My fixed rate ends in April with Santander, currently its 1.65%. The best deal I can find myself and through brokers is actually to stay with Santander on their variable 2 year tracker at 4.24% with a fee of £999 (added onto the mortgage) over 25 years. I've accepted this offer, but there's no exit fees so I can look for other deals if I wanted. If I was to do nothing and take their follow on rate its over 6%.

    My current monthly payment is £390 p/m and from April will go up to £519 p/m (not including todays rise).

    My LTV is 44%.

    I'm married, but the mortgage is in my name only. Part of the reason I stayed with Santander was because there was no need for valuations, solicitor involvement, legal fees and the 6-8 week long process etc. It's basically just a few clicks through the app.

    I'm wondering if I've made the right decision? Or should I go about looking for a joint mortgage (which would include fees to add my wife to the deeds) which would take into account both our incomes rather than just mine? We also have two kids (4 and 2) which has an impact, in terms of chidcare fees etc.

    Its been weighing quite heavy on my mind, I'm not sure what to do. Would love some advice.

    Thanks. (edited)
    Jonwillis's avatar
    That's decent rate at the moment. My friend stayed with them too but they got 4.49%.
    I'm terms of fees it all depends on the amount you borrowed, the more you borrow the more likely a fee is worth paying. You have to work out of its worth moving for a cheaper deal. There are lots of calculators out there available to help with this comparison.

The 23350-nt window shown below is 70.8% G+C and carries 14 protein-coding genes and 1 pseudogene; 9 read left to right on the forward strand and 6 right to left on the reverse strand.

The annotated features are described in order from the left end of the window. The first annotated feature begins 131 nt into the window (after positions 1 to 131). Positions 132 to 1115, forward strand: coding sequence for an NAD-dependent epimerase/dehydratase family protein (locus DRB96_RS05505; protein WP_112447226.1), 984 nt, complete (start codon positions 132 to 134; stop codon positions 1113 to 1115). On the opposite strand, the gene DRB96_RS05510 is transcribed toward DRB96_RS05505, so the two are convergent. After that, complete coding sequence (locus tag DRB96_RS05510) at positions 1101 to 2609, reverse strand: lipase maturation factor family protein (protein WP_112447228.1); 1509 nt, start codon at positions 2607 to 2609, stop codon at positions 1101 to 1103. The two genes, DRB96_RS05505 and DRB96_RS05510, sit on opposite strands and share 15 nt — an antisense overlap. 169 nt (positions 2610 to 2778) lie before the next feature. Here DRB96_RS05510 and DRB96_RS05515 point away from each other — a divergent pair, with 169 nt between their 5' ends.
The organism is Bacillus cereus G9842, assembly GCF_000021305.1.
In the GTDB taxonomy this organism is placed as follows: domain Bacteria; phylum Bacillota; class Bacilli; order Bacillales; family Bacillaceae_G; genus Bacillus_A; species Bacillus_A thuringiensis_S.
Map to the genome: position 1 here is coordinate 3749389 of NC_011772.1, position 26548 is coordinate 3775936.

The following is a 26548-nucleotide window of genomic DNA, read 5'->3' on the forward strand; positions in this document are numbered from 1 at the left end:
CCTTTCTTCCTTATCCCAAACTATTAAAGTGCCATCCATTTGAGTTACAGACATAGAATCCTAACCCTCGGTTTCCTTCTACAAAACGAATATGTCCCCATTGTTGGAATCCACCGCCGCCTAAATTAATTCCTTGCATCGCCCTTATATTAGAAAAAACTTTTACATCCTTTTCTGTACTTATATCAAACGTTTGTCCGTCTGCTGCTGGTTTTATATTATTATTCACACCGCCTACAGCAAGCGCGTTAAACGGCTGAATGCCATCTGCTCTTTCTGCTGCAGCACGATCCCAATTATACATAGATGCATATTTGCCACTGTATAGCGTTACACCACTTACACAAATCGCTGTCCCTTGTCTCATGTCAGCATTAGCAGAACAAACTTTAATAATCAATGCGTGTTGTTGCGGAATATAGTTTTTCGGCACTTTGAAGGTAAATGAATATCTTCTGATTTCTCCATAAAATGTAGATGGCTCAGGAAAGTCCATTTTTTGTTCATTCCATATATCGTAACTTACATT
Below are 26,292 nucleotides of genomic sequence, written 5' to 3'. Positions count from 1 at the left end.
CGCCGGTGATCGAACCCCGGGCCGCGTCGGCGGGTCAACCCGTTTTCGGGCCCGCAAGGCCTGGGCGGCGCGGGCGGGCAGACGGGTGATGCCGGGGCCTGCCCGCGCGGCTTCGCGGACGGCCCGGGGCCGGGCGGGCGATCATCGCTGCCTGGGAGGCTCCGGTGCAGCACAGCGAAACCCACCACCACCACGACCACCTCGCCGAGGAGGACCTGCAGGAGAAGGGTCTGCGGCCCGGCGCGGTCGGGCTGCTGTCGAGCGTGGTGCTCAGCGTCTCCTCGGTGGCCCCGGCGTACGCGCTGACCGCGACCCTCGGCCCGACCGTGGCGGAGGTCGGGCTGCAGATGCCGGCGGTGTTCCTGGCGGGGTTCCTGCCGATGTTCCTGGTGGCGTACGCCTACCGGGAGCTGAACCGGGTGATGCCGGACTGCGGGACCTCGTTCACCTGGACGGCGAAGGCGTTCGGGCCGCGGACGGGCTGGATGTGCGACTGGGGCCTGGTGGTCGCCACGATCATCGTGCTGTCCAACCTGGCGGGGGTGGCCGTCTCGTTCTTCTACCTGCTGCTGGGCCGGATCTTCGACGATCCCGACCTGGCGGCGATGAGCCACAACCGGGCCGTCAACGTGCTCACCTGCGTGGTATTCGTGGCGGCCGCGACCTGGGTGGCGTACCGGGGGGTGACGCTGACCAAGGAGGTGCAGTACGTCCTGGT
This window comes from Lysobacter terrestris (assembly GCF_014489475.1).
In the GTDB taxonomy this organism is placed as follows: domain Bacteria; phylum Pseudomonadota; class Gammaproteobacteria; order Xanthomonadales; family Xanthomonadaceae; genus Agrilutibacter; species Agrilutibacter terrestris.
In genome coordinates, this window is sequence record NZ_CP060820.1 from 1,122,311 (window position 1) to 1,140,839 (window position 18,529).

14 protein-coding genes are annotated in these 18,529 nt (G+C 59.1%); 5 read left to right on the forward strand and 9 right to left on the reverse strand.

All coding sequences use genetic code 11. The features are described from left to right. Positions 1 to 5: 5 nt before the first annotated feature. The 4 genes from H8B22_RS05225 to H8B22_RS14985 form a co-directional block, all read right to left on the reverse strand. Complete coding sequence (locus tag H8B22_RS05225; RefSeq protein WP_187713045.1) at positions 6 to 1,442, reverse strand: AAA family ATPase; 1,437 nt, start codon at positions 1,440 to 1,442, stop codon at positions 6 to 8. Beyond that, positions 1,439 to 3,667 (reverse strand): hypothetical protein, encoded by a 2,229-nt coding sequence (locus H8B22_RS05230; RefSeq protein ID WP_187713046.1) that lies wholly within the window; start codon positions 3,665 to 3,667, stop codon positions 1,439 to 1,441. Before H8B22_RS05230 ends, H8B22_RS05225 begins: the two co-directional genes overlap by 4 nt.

If the mortgage is already accepted, I don't see a need adding your wife to the mortgage unless you want to borrow more money, I can't see adding her would reduce the rate that they would offer and as you say it would add extra fees into the application.
  19. umair007's avatar
    I see the next review is in November and I guess there maybe be another in another 3 months. I know it hard to predict with current climate, but is there any chance of interest rates going down next year? I am a bit conscious now about my fixed rates coming to an end around March/April time next year 2023 ,so not sure what would be my options... or if something I can do now. any suggestion/experience welcome?
    SlashnBurn's avatar
    The Bank of England will have to react to the continued collapse of the pound. I can see an emergency rate rise ahead of the planned one in November. I expect to hear them outline this in the next week or two.
  20. Rona7do's avatar
    My fixed 2.13% mortgage is ending in Feb, rates by then will probably be sky high, not good
    Jonwillis's avatar
    You can renew up to 6 months in advance. You should have got a new contract sorted in August. Get a move on :-)
  21. TheCostOfLies's avatar